French philosopher Michel Serres, in his essay Les Cinq Sens (The Five Senses), explains how we open to the world through our five senses, to which he adds an additional, internal, intimate sense for a more introspective sense of our bodies.
He reflects on what happens when we are deprived from one of those senses. Two of those handicaps are seen as the most important ones : lack of vision - being blind and lack of hearing ability - being deaf. He explains how, culturally, image has been growingly seen as being very rich in information, compared to sound. However, it appears that when a person loses the sense of sight, they are capable of developing impressive intellectual performances. The loss of hearing abilities seems to be heavier, and reaching the same performances without this sense would require more effort. From this he concludes that it isn't certain that image is objectively rich if compared to sound, this could be cultural, and truth might even reside in the opposite.
The loss of taste or smell are now considered much more secondary for humans, which probably wasn’t historically the case. It differentiates humans from animals who have a more vital use of them. The sense of touch would probably come last in the hierarchy of importance.
The works of art have been more or less following this classification, and might have enhanced it. New technologies could be focusing even more on the visual aspect, experiences in virtual reality call the eyes to the highest levels, immersing the user in a complete graphical universe.
Michel Serres on another subject than the five senses talks about how technology has canceled distance and it is for him a mistake to say that it has “reduced” it. In a sense we can be reached anywhere, situated has become secondary.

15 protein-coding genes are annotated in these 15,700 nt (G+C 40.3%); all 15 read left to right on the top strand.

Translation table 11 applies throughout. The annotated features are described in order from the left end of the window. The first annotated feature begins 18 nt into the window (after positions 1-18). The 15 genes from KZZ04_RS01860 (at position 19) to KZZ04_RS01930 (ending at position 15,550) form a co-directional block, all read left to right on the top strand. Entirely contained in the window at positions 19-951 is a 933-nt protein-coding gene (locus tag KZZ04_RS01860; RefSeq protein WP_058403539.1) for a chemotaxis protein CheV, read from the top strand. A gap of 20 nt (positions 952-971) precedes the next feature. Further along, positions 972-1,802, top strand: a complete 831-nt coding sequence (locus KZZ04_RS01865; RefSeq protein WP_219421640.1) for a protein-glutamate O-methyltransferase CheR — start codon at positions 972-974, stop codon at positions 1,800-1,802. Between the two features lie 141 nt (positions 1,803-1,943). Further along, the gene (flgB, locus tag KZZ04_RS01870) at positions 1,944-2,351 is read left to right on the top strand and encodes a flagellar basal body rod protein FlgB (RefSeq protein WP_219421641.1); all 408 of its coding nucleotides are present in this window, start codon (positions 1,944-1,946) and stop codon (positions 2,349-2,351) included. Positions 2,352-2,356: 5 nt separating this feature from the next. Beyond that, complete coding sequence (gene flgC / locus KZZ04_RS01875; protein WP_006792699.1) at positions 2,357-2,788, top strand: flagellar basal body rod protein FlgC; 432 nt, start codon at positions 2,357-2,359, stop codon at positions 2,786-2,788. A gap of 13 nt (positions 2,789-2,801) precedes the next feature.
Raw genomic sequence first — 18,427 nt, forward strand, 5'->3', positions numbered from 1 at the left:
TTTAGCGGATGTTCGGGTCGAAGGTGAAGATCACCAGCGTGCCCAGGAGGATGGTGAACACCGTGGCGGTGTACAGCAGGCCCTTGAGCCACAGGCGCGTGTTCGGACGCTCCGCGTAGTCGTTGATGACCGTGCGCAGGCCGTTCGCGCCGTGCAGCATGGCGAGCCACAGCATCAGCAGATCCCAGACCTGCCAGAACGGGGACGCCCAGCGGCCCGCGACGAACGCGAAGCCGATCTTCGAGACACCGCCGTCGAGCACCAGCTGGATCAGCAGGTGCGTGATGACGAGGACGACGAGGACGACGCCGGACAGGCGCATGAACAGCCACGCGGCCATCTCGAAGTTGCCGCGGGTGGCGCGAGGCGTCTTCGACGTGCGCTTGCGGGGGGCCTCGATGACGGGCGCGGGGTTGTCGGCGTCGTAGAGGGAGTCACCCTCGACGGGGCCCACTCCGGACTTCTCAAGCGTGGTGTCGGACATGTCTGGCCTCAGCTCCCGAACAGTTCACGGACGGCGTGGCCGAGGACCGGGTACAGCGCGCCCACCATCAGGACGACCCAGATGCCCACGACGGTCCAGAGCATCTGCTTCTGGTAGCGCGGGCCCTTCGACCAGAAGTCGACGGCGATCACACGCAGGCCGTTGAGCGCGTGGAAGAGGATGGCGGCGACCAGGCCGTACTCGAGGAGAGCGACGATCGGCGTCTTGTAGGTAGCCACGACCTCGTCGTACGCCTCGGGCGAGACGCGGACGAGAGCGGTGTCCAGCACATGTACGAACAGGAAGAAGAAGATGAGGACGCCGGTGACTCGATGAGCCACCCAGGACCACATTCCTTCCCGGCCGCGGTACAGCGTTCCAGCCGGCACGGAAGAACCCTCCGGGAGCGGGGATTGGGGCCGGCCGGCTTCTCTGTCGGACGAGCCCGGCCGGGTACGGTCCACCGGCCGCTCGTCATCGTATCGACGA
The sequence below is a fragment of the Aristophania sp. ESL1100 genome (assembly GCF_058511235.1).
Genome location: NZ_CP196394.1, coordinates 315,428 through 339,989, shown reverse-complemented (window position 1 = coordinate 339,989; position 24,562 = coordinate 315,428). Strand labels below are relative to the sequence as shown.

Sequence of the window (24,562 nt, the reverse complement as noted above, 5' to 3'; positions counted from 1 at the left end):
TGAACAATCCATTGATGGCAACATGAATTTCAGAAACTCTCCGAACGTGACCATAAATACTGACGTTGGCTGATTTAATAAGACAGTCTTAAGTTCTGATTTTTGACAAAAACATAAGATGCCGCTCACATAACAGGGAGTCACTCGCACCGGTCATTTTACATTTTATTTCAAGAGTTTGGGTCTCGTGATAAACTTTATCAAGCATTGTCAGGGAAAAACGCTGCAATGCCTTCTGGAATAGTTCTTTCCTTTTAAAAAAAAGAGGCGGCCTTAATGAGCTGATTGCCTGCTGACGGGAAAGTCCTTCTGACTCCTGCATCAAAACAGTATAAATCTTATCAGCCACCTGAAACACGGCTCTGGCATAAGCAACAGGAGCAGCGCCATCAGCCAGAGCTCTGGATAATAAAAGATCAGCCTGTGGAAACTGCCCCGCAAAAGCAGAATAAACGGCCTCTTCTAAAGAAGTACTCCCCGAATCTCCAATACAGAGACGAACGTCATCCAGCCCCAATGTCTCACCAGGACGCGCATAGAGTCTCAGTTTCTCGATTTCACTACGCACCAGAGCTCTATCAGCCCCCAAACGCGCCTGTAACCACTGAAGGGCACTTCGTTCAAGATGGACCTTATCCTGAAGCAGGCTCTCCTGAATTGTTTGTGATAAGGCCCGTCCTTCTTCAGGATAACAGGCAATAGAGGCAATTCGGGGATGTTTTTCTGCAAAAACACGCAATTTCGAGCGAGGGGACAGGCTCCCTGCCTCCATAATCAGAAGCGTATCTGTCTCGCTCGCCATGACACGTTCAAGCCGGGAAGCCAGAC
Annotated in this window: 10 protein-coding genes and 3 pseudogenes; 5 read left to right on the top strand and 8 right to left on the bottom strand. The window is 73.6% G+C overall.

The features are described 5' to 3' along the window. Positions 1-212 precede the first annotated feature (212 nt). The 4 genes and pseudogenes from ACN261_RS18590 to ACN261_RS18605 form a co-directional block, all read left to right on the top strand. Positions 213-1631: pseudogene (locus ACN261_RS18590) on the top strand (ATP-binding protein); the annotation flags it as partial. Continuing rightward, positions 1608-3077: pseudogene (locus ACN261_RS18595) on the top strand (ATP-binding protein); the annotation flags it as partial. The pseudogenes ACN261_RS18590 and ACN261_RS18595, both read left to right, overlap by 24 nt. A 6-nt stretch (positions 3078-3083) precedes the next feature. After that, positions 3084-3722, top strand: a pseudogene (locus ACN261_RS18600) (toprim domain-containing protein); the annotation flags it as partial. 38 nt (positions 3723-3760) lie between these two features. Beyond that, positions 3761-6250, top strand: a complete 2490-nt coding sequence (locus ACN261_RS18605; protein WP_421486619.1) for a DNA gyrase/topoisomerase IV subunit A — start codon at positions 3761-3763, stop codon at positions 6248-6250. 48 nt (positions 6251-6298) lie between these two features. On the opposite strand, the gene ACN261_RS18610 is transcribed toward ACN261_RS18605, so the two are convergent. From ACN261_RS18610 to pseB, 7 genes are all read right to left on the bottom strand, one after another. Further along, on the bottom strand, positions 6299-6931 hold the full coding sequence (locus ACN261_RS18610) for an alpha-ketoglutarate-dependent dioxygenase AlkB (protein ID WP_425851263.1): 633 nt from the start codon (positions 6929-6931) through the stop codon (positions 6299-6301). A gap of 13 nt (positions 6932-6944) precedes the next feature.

Apple, instructions to send a touch message
Some tech companies are starting to popularise and spread ways of communicating through what can come close to sending touch.
Wearable watches can send a vibration, and even one that reproduces heart beats, taking the rhythm and frequency input from the sensors on the sender's body. In the current state this is probably a gadget that we would quickly be bored of using, nevertheless the fact that it has been tackled, even at a very primary stage by companies like Apple is significant.
In the art world what we might look most at could be all the works done with wearables. Such as wearable instruments, or physical computing art that responds to pressure.
We can still question the ability they could have to transfer touch, and to perceive it in return, at a distance.
This area appears as an incredibly exciting research field with possibilities open for inventions. Nevertheless, we can also question if it would be desirable that technology allows a distant touch, to what extent, and if it would also be considered touch, even if it reproduced its characteristics. Sight and vision, with smell (that also is difficult to transfer), are originally “distant” senses. Maybe not everything that could be done should be. Could it only make sense to touch through human presence?